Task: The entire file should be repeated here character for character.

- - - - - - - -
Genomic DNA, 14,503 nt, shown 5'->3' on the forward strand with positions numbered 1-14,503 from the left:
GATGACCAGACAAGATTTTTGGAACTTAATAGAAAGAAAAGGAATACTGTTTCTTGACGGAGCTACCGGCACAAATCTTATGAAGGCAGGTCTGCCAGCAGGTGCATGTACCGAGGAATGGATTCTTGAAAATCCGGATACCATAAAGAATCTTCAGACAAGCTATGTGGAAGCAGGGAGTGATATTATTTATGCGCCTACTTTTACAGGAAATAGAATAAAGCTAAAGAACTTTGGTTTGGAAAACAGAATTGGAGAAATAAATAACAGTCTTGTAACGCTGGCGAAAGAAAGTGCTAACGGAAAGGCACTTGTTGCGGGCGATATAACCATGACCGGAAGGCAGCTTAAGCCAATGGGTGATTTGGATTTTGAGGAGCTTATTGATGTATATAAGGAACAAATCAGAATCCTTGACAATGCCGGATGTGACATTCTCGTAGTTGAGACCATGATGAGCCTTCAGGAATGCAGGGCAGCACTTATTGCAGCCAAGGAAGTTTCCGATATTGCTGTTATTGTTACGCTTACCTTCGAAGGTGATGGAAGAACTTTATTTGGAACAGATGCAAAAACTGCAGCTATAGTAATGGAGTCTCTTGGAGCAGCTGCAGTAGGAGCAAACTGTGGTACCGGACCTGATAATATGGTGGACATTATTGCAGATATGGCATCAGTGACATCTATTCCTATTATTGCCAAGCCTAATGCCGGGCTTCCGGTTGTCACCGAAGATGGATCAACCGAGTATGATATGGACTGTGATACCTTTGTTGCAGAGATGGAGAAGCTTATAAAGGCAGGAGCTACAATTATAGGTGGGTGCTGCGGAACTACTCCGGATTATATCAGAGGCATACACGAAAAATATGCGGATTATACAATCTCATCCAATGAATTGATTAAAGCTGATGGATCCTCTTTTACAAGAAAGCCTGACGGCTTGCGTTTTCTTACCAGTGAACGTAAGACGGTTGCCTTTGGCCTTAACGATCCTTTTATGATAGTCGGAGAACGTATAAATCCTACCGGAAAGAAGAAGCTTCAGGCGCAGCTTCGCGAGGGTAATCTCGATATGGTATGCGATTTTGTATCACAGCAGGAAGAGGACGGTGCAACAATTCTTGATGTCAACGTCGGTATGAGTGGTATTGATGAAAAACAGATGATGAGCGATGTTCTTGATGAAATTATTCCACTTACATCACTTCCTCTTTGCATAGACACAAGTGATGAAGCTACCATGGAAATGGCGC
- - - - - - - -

Genomic DNA, 14,503 nt, shown 5'->3' on the forward strand with positions numbered 1-14,503 from the left:
GATGACCAGACAAGATTTTTGGAACTTAATAGAAAGAAAAGGAATACTGTTTCTTGACGGAGCTACCGGCACAAATCTTATGAAGGCAGGTCTGCCAGCAGGTGCATGTACCGAGGAATGGATTCTTGAAAATCCGGATACCATAAAGAATCTTCAGACAAGCTATGTGGAAGCAGGGAGTGATATTATTTATGCGCCTACTTTTACAGGAAATAGAATAAAGCTAAAGAACTTTGGTTTGGAAAACAGAATTGGAGAAATAAATAACAGTCTTGTAACGCTGGCGAAAGAAAGTGCTAACGGAAAGGCACTTGTTGCGGGCGATATAACCATGACCGGAAGGCAGCTTAAGCCAATGGGTGATTTGGATTTTGAGGAGCTTATTGATGTATATAAGGAACAAATCAGAATCCTTGACAATGCCGGATGTGACATTCTCGTAGTTGAGACCATGATGAGCCTTCAGGAATGCAGGGCAGCACTTATTGCAGCCAAGGAAGTTTCCGATATTGCTGTTATTGTTACGCTTACCTTCGAAGGTGATGGAAGAACTTTATTTGGAACAGATGCAAAAACTGCAGCTATAGTAATGGAGTCTCTTGGAGCAGCTGCAGTAGGAGCAAACTGTGGTACCGGACCTGATAATATGGTGGACATTATTGCAGATATGGCATCAGTGACATCTATTCCTATTATTGCCAAGCCTAATGCCGGGCTTCCGGTTGTCACCGAAGATGGATCAACCGAGTATGATATGGACTGTGATACCTTTGTTGCAGAGATGGAGAAGCTTATAAAGGCAGGAGCTACAATTATAGGTGGGTGCTGCGGAACTACTCCGGATTATATCAGAGGCATACACGAAAAATATGCGGATTATACAATCTCATCCAATGAATTGATTAAAGCTGATGGATCCTCTTTTACAAGAAAGCCTGACGGCTTGCGTTTTCTTACCAGTGAACGTAAGACGGTTGCCTTTGGCCTTAACGATCCTTTTATGATAGTCGGAGAACGTATAAATCCTACCGGAAAGAAGAAGCTTCAGGCGCAGCTTCGCGAGGGTAATCTCGATATGGTATGCGATTTTGTATCACAGCAGGAAGAGGACGGTGCAACAATTCTTGATGTCAACGTCGGTATGAGTGGTATTGATGAAAAACAGATGATGAGCGATGTTCTTGATGAAATTATTCCACTTACATCACTTCCTCTTTGCATAGACACAAGTGATGAAGCTACCATGGAAATGGCGC